SEV Biblia, Chapter 23:1 Â¶ Estas son las postreras palabras de David. Dijo David hijo de Isaí, dijo aquel varón que fue levantado alto, el ungido del Dios de Jacob, el dulce cantor de Israel:
Clarke's Bible Commentary - 2 Samuel 23:1 Verse 1. These be the last words of David.] I suppose the last poetical composition is here intended. He might have spoken many words after these in prose, but none in verse. Other meanings are given; this I prefer.
The words of this song contain a glorious prediction of the Messiah's kingdom and conquests, in highly poetic language.
The sweet psalmist of Israel] This character not only belonged to him as the finest poet in Israel, but as the finest and most Divine poet of the whole Christian world. The sweet psalmist of Israel has been the sweet psalmist of every part of the habitable world, where religion and piety have been held in reverence.
John Gill's Bible Commentary Ver. 1. Now these [be] the last words of David , etc.] Which refer not to the psalm in the preceding chapter, but to what follows; not the last words he spoke, for he said many things afterwards; for the advice he gave to Solomon, and the instructions to him about building the temple, were delivered after this time; but these were the last after he had finished the book of Psalms; or the last that he spoke under the inspiration of the Holy Spirit, or that he delivered out by way of prophecy; though the Jews f373 will not allow him to speak by the spirit of prophecy; they own he spoke by the Holy Spirit, which they distinguish from prophecy; but the Targum calls these words a prophecy, and takes them to be a prophecy of the Messiah, and of things to come, as undoubtedly they are, paraphrasing them thus; “these are the words of the prophecy of David, which he prophesied concerning the end of the world, concerning the days of consolation that should come;” this is observed to excite attention, the last words of dying men being usually regarded and remembered: David the son of Jesse said ; he began with his descent, which was comparatively mean, in order to illustrate the distinguishing goodness of God to him in his exaltation: and the man [who was] raised up on high ; from a low estate to an high one, from the sheepfold to the throne, to be king over all the tribes of Israel, and a conqueror, and head of the nations round about him: the anointed of the God of Jacob ; who was anointed king by Samuel by the order of the God of Jacob; and which was an instance of his being the God of Jacob or Israel, and of his care of them, and regard unto them, that he anointed such a man to be king over them, as well as it was an honour to David: and the sweet psalmist of Israel ; who composed most of the psalms and hymns of praise for the people of Israel; invented and set the tunes to them to which they were to be sung, and the instruments of music on which they were sung; and appointed singers to preside, and lead them in that part of divine worship, singing psalms and hymns; and very sweet were the psalms he composed as to the matter of them, and very sweet and delightful to the ear was the music in the manner of singing them: it may be rendered, who was “sweet” or “pleasant [in the] songs of Israel” f374 , his warlike exploits and victories being the subject of them, ( 1 Samuel 18:6,7); said ; as follows; for all that goes before are the words of the penman of this book, drawing the character of David; in which he was a type of Christ, a branch out of the root of Jesse, highly exalted, and chosen from among the people, anointed to be prophet, priest, and King; and who sweetly expounded the psalms concerning himself, and ordered them to be sung in the churches, and of which he is the subject, and may be said to be sweetly held forth in them, (see Luke 24:44).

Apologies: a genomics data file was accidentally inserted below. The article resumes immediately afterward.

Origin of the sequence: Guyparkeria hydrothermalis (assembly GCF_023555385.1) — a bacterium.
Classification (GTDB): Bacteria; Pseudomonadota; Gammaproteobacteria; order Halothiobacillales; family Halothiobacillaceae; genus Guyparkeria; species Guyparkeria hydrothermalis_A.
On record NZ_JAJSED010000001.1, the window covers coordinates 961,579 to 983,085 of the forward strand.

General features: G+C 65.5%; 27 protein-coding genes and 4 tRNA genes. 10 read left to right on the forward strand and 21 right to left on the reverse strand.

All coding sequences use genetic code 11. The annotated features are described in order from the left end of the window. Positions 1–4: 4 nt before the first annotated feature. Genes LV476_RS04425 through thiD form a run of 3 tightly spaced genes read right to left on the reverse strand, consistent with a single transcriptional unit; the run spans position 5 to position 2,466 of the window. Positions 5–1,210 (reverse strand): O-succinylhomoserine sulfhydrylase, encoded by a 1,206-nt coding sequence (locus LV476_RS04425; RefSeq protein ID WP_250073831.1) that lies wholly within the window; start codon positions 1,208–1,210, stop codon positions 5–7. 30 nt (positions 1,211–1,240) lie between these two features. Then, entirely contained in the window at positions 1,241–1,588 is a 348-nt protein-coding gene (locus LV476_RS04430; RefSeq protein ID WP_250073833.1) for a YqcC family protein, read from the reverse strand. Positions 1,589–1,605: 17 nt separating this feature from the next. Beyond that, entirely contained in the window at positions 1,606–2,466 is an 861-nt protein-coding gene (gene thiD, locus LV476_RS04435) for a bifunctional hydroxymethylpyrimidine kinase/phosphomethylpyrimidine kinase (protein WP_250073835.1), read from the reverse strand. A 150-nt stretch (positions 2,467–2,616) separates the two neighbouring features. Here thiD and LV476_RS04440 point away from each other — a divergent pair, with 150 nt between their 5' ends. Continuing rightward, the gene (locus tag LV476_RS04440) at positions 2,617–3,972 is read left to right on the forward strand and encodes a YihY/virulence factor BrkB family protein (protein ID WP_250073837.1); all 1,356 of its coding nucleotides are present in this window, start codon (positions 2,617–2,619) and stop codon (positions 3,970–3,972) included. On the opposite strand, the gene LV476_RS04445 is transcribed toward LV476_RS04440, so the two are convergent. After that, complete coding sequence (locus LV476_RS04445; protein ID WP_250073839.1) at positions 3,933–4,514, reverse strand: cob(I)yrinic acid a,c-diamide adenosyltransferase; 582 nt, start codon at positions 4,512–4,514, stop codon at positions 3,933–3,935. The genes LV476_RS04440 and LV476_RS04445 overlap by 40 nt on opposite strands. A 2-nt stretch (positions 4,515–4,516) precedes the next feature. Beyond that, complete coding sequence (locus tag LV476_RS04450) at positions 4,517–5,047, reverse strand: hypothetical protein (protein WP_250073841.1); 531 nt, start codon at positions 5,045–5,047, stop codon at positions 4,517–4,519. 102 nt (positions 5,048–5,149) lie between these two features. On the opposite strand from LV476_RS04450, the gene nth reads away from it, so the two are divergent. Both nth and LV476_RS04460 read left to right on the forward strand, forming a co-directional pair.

Matthew Henry Commentary Verses 1-7 - These words of David are very worthy of regard. Let those who have ha long experience of God's goodness, and the pleasantness of heavenl wisdom, when they come to finish their course, bear their testimony to the truth of the promise. David avows his Divine inspiration, that the Spirit of God spake by him. He, and other holy men, spake and wrote a they were moved by the Holy Ghost. In many things he had his ow neglect and wrong conduct to blame. But David comforted himself tha the Lord had made with him an everlasting covenant. By this he principally intended the covenant of mercy and peace, which the Lor made with him as a sinner, who believed in the promised Saviour, wh embraced the promised blessing, who yielded up himself to the Lord, to be his redeemed servant. Believers shall for ever enjoy covenan blessings; and God the Father, Son, and Holy Ghost, shall be for eve glorified in their salvation. Thus pardon, righteousness, grace, an eternal life, are secured as the gift of God through Jesus Christ There is an infinite fulness of grace and all blessings treasured up in Christ, for those who seek his salvation. This covenant was all David' salvation, he so well knew the holy law of God and the extent of his own sinfulness, that he perceived what was needful for his own case in this salvation. It was therefore all his desire. In comparison, all earthly objects lost their attractions; he was willing to give them up or to die and leave them, that he might enjoy full happiness, P 73:24-28. Still the power of evil, and the weakness of his faith, hope and love, were his grief and burden. Doubtless he would have allowe that his own slackness and want of care were the cause; but the hop that he should soon be made perfect in glory, encouraged him in his dying moments.
Original Hebrew ואלה 428 דברי 1697 דוד 1732 האחרנים 314 נאם 5002 דוד 1732 בן 1121 ישׁי 3448 ונאם 5002 הגבר 1397 הקם 6965 על 5920 משׁיח 4899 אלהי 430 יעקב 3290 ונעים 5273 זמרות 2158 ישׂראל׃ 3478